littlecloudy Member

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    I thought Model 3 was the mass market phase. I put down $1000 w/o thinking that I won't have anywhere to charge it. I'm not worried about the money, I know I can get it back. I've been lusting for a Tesla for years. It's my main ambition in life. It's become my main interest in life! I'm keeping my 20 yr old car going till then. I can wait 2 more years but I can't wait any longer. I thought we'd gotten to the point where 'everyone can have an EV'.

    I think I need to hear something from Tesla about this.

    If you don't own a home, then forget about Model 3?
     
  14. Yggdrasill

    Yggdrasill Active Member

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    "Mass market" doesn't mean that everyone can have one. It just means that it's no longer a niche product. The BMW 3-series is a mass market product, yet there are people who can't afford it, or don't have parking, or whatever.

    If you're renting a home, talk to the landlord about getting charging installed. He should be happy if you cover the cost of a NEMA 6-15 near where you park (or something similar), as it raises the value of the property. This is relatively cheap and will cover your base needs.

    If you live in an apartment, you need to talk to the manager or something. (I'm not sure how it works in the US).
     
  15. 22522

    22522 Active Member

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    Don't worry, for the vision to work this has to get solved. Tesla is pretty busy... Sometimes companies prefer control more than success. If Tesla is that way things might be rough. We are about half way to a nice solution.
     
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  16. 22522

    22522 Active Member

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    Hi Yggdrasill,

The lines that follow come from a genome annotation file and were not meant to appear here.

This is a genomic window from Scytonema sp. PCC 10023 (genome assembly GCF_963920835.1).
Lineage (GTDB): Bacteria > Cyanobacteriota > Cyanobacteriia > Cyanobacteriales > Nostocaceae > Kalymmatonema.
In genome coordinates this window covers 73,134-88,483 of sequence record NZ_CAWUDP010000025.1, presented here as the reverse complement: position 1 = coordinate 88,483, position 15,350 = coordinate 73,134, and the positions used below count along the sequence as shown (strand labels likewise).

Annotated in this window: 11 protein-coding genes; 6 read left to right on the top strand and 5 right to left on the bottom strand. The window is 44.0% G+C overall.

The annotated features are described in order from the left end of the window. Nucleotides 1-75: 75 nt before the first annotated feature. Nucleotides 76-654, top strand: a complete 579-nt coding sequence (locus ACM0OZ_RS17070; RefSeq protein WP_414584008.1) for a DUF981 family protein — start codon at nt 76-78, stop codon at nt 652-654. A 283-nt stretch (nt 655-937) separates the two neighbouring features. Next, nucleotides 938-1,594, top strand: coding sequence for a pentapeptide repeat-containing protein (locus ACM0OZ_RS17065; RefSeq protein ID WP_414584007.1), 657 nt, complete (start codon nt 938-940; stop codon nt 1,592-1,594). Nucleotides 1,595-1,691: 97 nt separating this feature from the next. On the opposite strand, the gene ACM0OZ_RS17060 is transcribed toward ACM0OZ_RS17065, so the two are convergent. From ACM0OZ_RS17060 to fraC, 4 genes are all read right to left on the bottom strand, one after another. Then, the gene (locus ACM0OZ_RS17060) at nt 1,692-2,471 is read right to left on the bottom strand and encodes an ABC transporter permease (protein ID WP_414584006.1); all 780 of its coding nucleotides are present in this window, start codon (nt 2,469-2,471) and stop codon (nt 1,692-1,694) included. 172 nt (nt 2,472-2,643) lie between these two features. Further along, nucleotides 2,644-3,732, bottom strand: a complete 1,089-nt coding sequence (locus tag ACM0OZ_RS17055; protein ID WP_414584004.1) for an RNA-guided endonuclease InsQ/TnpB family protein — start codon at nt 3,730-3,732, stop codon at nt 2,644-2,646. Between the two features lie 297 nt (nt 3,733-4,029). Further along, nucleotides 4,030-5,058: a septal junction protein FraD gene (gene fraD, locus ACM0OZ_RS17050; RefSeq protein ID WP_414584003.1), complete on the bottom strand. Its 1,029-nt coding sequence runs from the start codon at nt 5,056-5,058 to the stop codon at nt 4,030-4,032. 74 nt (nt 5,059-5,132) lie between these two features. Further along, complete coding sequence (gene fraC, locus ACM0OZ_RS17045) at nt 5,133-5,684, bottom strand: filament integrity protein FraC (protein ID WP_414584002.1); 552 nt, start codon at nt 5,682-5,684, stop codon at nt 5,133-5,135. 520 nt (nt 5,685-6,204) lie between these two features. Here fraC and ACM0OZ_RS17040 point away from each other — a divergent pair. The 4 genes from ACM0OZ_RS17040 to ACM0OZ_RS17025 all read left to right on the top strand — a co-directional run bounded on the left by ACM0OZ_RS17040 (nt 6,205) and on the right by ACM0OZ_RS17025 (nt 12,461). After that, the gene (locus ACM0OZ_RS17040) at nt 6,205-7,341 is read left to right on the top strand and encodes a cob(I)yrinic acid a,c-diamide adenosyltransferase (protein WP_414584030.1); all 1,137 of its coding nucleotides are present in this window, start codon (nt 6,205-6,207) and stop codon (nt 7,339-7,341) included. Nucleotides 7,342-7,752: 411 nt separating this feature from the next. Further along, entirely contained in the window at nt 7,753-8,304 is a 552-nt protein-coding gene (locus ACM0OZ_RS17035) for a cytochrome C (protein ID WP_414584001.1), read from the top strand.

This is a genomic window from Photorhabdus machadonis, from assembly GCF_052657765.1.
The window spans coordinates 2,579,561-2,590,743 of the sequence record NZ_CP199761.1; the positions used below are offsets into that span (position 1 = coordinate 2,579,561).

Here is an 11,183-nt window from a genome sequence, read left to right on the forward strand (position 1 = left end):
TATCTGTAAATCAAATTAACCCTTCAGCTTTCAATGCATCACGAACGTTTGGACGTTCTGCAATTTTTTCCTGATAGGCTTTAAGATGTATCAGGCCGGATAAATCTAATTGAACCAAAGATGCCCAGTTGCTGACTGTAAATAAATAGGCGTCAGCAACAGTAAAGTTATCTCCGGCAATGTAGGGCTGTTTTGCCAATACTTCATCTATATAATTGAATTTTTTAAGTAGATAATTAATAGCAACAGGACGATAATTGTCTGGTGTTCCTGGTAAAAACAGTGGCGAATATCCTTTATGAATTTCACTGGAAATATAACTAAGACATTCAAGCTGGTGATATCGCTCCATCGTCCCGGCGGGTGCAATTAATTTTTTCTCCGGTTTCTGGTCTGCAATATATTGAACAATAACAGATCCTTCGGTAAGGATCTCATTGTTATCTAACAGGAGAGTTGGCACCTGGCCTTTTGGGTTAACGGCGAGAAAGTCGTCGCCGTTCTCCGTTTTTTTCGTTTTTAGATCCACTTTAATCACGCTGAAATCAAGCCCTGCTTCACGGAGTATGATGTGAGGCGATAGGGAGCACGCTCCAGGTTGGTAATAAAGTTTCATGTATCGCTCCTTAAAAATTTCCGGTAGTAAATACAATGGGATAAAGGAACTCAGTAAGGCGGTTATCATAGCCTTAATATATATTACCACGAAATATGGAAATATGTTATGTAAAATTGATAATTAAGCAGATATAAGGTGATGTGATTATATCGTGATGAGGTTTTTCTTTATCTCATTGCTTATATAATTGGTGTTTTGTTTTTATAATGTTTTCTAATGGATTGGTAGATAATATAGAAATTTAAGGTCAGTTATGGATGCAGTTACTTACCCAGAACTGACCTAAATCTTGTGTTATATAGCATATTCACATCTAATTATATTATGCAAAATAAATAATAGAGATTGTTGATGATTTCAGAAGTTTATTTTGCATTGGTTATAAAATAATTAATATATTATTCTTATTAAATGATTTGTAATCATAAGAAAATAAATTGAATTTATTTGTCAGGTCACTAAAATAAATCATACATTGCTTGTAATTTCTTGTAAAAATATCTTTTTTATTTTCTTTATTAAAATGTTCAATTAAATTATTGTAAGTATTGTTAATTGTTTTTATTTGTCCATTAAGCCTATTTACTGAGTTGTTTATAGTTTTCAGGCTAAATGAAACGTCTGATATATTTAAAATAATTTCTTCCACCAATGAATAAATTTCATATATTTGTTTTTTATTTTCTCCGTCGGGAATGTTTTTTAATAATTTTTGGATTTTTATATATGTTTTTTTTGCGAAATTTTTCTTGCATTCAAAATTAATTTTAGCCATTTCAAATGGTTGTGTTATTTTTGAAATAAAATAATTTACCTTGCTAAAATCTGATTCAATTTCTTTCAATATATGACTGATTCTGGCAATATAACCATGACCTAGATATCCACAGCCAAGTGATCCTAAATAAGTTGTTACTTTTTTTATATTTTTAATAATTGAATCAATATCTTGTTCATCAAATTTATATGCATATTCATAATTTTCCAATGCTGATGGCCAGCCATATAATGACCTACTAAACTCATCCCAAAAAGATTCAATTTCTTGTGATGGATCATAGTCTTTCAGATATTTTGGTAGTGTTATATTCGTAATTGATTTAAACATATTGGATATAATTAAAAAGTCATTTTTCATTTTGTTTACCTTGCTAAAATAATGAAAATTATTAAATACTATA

Where did you get these numbers? Pretty sure the onboard charger will be mid nineties from AC to the battery bus. Are you including round trip efficiency through the battery chemistry?
     
  17. SageBrush

    SageBrush 2020: Drain the Sewer

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    I drive a very predictable 180 miles a week, so about 60 kWh max in the winter and 8.5 kWh a day.That works out to ~ 7 hours of charging a day.

    I'll prefer a 220v solution but I'll manage with 110v just fine. I haven't bothered to check the garage yet since it is just not a big deal for me either way. I live in a home rental.

    This is the power of artithmetic
     
    • Like x 1
  18. littlecloudy

    littlecloudy Member

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    How do you ask Tesla a question? I wish they'd see this thread. This is a big deal.

    This is precisely the sort of thing that Elon understands - you have to solve the whole problem to make the plan work. But what about charging for the common man/woman who doesn't control the means of production, i.e. the outlets...
     
  19. Yggdrasill

    Yggdrasill Active Member

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    #59 Yggdrasill, Jul 28, 2016
    Last edited: Jul 28, 2016
    They have some email adresses on their website. But it's not a big deal, for Tesla. It's a big deal for society. I think laws should require all apartment complexes with parking to install charging at 50% of the parking spaces. I also think there should be a big rollout of public level 2 chargers everywhere there is street parking.

    Even if it's not Teslas mission to solve the public infrastructure challenges, they do have a destination charger program. They are doing their part.
    I have hard about people who own Teslas and don't have charging at home. It is doable, if you don't drive to much, and some inconvenience is acceptable. Some potential parts of the solution:

    - Charging at work. 8-10 hours of charging 1-5 times a week can put a big dent in the total need for charging.
    - Fast charging with CHAdeMO (with an adapter). It's fast but it's also usually pricey.
    - Public Level 2 chargers. This is really only doable if there are any public level 2 chargers near your home or workplace, and you will likely need to walk some distance from our car, leaving it to charge for hours.
    - Supercharging. They're usually not very conveniently located for meeting your base needs for charging, but they are fast and can be a part of the solution.

    The best solution is charging at home - and this will always be the case.
     
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  20. Yggdrasill

    Yggdrasill Active Member

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    Though, if the Model 3 will in fact be autonomous in the very near term, maybe you could send the car off to get charged while you sleep. It drives off to a Tesla charger, plugs itself in, charges and then returns home before you leave for work. ;) This could be a Tesla service, to be rolled out in major cities for people without home charging.

    (I think it's too much to hope for before 2019-2020.)